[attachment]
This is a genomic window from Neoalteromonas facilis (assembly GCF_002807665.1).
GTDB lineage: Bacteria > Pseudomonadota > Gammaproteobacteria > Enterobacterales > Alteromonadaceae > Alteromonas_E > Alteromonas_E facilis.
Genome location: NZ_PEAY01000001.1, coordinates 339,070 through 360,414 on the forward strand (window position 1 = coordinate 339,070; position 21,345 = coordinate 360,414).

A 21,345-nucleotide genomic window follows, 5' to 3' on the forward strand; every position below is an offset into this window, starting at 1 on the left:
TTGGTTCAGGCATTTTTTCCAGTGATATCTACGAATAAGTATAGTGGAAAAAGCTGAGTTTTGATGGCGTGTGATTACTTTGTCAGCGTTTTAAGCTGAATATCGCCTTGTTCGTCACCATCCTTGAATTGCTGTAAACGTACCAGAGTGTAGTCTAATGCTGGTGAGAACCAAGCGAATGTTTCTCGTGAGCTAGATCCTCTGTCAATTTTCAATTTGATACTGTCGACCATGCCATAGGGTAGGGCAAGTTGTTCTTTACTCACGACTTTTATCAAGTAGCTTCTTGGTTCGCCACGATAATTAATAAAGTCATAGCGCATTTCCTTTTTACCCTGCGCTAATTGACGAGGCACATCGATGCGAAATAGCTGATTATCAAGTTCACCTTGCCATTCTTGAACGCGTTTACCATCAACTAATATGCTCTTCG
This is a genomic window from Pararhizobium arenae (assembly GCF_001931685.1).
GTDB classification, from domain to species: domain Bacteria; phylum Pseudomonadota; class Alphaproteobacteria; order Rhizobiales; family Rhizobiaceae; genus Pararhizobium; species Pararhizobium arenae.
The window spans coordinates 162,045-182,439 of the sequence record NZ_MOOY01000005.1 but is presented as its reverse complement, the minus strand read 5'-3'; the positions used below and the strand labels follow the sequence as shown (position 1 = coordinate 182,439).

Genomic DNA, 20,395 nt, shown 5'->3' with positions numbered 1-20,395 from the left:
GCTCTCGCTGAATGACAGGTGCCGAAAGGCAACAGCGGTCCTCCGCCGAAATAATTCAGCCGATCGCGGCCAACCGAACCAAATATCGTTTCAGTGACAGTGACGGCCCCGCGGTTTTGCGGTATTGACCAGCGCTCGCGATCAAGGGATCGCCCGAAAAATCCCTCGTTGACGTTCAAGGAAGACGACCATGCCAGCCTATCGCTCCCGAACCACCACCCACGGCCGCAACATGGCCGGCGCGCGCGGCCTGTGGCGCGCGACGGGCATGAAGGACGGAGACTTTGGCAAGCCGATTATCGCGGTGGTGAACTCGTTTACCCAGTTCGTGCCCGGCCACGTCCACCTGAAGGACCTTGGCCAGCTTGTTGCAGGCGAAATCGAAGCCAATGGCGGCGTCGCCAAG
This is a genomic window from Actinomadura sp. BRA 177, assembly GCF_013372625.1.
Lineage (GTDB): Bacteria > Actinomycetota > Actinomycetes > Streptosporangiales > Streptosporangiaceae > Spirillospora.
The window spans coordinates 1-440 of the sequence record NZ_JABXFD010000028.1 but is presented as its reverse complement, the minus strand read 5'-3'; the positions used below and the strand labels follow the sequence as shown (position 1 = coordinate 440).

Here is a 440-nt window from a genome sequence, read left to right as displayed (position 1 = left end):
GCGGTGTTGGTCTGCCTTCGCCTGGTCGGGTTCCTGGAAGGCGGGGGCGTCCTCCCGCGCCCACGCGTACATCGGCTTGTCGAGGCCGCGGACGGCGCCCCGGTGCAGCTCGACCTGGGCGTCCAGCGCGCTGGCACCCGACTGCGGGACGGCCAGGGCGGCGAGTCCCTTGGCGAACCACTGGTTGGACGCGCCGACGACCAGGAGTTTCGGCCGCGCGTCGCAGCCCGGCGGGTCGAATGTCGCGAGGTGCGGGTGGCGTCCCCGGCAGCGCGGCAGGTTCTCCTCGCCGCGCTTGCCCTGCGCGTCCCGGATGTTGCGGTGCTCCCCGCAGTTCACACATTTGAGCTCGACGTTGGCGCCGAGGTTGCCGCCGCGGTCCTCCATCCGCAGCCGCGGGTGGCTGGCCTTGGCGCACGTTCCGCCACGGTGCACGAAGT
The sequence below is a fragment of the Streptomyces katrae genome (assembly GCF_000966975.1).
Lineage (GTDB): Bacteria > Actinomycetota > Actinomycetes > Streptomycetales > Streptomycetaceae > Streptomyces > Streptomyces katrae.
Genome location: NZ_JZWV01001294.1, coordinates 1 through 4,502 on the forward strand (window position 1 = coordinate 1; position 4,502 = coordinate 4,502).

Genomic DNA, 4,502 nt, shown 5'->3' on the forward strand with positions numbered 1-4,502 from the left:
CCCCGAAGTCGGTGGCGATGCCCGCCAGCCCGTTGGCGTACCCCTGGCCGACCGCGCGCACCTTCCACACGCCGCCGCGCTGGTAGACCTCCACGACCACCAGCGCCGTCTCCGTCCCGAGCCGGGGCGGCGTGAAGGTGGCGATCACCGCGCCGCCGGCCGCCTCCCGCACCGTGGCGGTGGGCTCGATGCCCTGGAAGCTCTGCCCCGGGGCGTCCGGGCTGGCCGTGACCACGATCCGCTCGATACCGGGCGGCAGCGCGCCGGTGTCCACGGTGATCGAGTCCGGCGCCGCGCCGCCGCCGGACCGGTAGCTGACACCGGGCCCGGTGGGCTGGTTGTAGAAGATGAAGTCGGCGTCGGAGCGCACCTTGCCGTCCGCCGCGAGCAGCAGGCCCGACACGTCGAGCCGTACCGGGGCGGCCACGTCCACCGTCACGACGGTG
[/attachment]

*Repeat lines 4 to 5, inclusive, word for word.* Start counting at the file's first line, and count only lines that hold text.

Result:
A 21,345-nucleotide genomic window follows, 5' to 3' on the forward strand; every position below is an offset into this window, starting at 1 on the left:
TTGGTTCAGGCATTTTTTCCAGTGATATCTACGAATAAGTATAGTGGAAAAAGCTGAGTTTTGATGGCGTGTGATTACTTTGTCAGCGTTTTAAGCTGAATATCGCCTTGTTCGTCACCATCCTTGAATTGCTGTAAACGTACCAGAGTGTAGTCTAATGCTGGTGAGAACCAAGCGAATGTTTCTCGTGAGCTAGATCCTCTGTCAATTTTCAATTTGATACTGTCGACCATGCCATAGGGTAGGGCAAGTTGTTCTTTACTCACGACTTTTATCAAGTAGCTTCTTGGTTCGCCACGATAATTAATAAAGTCATAGCGCATTTCCTTTTTACCCTGCGCTAATTGACGAGGCACATCGATGCGAAATAGCTGATTATCAAGTTCACCTTGCCATTCTTGAACGCGTTTACCATCAACTAATATGCTCTTCG